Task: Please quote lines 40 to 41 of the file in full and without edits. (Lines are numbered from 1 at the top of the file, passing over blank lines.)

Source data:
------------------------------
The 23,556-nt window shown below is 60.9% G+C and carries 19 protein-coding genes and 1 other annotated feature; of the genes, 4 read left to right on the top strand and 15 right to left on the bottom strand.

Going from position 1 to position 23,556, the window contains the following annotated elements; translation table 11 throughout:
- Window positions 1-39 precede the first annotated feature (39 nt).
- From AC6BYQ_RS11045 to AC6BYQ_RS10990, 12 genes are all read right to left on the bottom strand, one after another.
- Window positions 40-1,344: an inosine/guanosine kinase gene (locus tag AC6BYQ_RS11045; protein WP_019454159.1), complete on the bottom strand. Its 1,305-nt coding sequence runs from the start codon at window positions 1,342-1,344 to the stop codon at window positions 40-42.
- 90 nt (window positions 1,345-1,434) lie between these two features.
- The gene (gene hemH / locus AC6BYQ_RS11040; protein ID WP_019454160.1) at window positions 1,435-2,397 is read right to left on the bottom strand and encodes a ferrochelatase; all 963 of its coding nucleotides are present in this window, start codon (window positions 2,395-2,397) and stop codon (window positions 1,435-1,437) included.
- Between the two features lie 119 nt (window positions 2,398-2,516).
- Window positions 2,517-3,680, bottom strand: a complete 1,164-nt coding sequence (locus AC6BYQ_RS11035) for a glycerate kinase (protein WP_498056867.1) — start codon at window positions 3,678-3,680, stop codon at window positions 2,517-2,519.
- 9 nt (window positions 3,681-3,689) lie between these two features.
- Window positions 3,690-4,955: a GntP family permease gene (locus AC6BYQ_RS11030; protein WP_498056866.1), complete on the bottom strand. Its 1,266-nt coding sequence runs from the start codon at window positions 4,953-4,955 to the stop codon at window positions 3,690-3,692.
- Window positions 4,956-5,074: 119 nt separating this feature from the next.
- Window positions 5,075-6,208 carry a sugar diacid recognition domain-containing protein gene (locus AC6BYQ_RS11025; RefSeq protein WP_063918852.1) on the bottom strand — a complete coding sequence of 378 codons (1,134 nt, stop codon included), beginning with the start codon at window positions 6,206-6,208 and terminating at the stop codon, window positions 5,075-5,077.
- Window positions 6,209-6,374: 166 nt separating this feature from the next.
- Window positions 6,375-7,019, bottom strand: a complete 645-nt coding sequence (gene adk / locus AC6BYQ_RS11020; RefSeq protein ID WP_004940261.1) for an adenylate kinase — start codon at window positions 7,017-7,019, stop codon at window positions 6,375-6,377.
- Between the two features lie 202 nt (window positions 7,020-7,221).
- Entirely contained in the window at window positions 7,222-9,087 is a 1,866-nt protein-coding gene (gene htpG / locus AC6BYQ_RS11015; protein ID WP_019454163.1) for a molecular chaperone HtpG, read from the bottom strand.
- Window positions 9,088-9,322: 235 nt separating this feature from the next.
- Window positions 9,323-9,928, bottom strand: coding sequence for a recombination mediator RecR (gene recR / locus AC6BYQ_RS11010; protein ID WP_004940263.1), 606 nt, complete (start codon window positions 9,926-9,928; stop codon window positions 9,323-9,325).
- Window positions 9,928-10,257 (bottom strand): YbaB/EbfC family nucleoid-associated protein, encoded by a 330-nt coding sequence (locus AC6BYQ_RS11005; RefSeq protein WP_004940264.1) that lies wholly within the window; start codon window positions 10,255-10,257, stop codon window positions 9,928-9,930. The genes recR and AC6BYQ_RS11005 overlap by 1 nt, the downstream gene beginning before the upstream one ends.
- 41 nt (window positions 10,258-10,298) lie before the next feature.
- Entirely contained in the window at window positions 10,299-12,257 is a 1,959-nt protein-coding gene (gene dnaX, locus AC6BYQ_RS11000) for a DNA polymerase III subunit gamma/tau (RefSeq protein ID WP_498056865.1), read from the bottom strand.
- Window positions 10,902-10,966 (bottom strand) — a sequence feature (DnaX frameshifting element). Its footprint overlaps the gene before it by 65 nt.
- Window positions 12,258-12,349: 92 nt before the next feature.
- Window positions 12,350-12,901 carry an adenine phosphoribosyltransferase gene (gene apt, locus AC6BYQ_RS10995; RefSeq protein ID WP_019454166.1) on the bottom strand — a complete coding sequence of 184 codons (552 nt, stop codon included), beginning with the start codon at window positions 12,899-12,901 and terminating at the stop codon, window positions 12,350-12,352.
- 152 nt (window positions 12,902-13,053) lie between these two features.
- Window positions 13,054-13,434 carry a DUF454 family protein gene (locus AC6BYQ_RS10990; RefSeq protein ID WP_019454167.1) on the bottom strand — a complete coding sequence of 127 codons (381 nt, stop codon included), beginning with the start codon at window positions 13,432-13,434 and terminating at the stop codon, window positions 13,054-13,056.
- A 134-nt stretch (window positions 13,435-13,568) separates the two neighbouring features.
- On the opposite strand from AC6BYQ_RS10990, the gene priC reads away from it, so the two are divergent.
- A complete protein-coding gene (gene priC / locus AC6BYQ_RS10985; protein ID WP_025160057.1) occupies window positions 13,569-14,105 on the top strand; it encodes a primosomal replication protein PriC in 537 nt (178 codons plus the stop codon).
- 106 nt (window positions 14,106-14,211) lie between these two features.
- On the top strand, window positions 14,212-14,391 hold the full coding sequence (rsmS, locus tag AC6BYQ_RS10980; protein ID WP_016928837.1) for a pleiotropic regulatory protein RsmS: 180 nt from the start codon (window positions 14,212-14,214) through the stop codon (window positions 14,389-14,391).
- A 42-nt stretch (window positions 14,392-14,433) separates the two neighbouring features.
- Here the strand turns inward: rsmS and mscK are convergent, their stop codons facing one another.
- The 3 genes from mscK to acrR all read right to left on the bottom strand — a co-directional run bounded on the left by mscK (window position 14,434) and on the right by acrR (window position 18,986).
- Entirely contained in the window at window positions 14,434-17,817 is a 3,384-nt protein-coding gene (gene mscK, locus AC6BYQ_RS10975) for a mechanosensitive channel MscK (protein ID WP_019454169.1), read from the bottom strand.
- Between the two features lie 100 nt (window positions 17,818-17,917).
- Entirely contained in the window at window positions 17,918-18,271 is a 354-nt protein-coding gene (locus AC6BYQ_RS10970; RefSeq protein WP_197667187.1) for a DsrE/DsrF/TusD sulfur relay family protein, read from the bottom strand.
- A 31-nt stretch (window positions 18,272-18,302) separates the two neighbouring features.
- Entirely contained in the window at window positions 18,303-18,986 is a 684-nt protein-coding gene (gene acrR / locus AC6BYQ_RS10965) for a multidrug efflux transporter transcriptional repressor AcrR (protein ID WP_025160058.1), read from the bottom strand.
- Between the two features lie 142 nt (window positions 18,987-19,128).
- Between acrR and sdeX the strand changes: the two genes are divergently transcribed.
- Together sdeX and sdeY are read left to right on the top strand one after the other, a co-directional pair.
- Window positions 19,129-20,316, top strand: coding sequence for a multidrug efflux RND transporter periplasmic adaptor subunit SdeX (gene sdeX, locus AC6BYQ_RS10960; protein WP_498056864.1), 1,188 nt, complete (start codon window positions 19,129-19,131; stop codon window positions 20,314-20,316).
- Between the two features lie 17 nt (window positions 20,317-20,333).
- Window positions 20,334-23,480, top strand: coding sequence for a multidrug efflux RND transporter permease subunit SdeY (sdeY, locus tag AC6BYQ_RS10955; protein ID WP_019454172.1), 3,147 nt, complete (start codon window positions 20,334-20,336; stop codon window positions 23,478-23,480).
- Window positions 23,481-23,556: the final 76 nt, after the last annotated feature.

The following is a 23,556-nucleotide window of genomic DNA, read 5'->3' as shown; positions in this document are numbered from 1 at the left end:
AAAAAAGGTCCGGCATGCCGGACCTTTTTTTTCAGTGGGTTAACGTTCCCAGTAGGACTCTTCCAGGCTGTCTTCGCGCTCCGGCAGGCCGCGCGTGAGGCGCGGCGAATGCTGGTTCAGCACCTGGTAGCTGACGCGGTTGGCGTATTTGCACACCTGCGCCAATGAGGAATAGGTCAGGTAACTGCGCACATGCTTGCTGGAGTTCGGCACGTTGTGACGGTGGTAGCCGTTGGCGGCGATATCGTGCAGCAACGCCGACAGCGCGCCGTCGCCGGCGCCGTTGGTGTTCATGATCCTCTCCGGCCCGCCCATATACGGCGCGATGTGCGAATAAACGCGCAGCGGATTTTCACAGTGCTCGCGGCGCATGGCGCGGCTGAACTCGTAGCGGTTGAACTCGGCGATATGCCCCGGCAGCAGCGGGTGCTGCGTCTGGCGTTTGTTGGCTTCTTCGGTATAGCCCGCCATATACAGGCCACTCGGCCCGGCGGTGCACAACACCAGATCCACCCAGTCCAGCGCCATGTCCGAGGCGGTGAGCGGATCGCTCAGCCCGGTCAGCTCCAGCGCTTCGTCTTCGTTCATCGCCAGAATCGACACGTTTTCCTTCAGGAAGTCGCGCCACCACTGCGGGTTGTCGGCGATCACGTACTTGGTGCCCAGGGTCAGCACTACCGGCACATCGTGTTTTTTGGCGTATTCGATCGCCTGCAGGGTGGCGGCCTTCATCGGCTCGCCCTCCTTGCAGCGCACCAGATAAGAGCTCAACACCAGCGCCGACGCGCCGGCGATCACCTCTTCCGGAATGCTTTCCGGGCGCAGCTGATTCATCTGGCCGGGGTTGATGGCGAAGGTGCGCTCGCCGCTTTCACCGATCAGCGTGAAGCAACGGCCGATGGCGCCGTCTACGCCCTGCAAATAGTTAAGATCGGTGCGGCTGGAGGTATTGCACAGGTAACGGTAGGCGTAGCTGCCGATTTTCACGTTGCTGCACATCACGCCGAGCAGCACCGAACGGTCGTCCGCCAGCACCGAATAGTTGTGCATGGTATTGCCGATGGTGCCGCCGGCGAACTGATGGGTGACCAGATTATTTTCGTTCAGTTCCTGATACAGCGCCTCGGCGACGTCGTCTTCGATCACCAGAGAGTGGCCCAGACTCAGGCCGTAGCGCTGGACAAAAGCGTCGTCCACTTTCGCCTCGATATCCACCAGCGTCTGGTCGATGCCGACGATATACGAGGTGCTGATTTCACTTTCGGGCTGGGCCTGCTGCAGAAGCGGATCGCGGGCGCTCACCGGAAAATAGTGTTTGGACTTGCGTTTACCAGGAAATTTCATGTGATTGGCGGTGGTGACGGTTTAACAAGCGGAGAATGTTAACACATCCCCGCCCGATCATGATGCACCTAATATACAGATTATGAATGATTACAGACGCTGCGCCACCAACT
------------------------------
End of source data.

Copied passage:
- Entirely contained in the window at window positions 18,303-18,986 is a 684-nt protein-coding gene (gene acrR / locus AC6BYQ_RS10965) for a multidrug efflux transporter transcriptional repressor AcrR (protein ID WP_025160058.1), read from the bottom strand.
- Between the two features lie 142 nt (window positions 18,987-19,128).